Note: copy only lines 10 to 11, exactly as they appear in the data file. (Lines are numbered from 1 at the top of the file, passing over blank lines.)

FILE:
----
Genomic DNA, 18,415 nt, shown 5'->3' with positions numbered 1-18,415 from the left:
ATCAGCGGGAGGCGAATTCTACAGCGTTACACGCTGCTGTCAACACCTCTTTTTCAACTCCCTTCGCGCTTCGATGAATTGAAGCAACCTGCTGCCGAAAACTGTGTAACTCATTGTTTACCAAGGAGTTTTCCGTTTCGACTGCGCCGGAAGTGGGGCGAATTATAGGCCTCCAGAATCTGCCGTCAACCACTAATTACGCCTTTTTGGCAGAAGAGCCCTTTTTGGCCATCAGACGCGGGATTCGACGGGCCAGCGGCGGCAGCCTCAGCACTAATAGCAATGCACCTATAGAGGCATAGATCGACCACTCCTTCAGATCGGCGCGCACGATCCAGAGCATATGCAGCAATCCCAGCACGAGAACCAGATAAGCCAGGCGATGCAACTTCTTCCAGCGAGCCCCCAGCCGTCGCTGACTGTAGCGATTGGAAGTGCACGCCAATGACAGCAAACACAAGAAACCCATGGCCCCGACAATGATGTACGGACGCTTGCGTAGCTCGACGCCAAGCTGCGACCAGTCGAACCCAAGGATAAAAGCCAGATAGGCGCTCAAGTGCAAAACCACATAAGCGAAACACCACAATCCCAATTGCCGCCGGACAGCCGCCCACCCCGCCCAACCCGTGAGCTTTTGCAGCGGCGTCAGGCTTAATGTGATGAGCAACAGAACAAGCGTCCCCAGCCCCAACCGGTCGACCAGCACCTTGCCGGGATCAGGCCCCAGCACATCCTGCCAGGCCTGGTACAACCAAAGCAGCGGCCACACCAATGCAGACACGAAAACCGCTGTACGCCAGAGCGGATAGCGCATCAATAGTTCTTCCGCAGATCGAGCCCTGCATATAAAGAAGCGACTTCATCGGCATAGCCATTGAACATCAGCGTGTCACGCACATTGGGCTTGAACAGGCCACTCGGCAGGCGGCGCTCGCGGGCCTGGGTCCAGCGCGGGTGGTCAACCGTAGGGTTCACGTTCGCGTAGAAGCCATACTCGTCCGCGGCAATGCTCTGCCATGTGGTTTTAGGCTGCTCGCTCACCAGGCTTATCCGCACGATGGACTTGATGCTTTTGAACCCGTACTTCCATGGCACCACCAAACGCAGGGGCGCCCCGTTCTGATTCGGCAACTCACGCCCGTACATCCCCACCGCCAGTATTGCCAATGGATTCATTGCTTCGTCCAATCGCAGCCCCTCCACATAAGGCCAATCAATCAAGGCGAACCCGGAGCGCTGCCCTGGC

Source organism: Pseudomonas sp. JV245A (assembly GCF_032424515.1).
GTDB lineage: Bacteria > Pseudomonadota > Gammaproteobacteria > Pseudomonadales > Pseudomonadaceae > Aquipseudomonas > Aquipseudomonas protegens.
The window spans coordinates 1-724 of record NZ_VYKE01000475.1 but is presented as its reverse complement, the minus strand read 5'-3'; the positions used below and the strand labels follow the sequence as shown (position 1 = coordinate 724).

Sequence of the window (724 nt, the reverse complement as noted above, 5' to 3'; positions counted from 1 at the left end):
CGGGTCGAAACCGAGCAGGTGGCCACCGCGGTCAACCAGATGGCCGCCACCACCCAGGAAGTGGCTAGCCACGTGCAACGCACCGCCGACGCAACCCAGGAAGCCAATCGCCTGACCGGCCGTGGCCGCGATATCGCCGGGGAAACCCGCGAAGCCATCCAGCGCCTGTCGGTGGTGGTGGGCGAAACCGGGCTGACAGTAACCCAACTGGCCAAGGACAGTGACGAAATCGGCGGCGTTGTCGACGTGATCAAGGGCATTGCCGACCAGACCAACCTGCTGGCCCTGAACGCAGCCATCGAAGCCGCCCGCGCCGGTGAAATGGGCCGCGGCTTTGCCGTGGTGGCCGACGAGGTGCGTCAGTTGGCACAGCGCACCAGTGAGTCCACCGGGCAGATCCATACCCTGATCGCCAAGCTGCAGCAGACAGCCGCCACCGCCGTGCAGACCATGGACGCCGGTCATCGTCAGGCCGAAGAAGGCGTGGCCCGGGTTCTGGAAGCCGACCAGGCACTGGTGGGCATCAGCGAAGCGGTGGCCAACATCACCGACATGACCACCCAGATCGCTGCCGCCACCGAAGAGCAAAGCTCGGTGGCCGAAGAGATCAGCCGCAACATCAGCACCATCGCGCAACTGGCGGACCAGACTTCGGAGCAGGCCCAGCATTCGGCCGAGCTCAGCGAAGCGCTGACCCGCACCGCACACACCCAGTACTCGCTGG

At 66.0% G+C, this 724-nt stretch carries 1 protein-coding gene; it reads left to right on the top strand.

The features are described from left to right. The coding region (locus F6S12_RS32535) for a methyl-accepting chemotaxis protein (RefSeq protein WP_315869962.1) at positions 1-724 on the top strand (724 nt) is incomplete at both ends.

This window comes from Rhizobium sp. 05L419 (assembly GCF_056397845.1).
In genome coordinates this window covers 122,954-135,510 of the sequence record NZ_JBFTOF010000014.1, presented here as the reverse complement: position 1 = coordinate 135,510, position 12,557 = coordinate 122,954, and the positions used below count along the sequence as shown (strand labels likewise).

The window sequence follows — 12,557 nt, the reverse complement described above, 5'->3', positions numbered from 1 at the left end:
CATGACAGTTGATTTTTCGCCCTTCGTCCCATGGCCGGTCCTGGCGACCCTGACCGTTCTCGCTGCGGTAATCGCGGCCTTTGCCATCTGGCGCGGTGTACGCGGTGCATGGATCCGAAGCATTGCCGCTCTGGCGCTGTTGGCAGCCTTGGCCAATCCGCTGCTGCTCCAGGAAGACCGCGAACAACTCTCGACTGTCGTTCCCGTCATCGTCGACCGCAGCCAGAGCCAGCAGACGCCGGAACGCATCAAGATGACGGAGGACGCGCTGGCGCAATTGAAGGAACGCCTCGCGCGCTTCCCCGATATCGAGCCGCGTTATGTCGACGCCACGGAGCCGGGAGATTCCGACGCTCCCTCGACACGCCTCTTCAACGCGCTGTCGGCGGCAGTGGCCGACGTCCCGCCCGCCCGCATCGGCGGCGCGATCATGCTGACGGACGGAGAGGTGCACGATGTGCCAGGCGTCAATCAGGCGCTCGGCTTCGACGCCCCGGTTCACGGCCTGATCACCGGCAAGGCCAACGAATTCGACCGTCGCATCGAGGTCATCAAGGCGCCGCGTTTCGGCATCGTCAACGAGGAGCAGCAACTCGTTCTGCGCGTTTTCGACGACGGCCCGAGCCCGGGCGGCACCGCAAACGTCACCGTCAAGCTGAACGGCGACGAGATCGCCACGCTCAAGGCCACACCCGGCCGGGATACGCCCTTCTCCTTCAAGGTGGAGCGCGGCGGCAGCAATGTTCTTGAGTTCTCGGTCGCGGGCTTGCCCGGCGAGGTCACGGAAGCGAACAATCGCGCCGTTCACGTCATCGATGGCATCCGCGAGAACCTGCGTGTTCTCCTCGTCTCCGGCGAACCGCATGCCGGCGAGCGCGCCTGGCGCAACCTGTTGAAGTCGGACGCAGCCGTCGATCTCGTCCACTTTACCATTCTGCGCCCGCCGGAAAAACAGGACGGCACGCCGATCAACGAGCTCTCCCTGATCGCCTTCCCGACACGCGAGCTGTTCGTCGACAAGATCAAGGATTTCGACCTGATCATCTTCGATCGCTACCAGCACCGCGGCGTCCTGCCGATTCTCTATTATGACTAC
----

This window comes from Rhizobium sp. 05L419 (assembly GCF_056397845.1).
In genome coordinates this window covers 122,954-135,510 of the sequence record NZ_JBFTOF010000014.1, presented here as the reverse complement: position 1 = coordinate 135,510, position 12,557 = coordinate 122,954, and the positions used below count along the sequence as shown (strand labels likewise).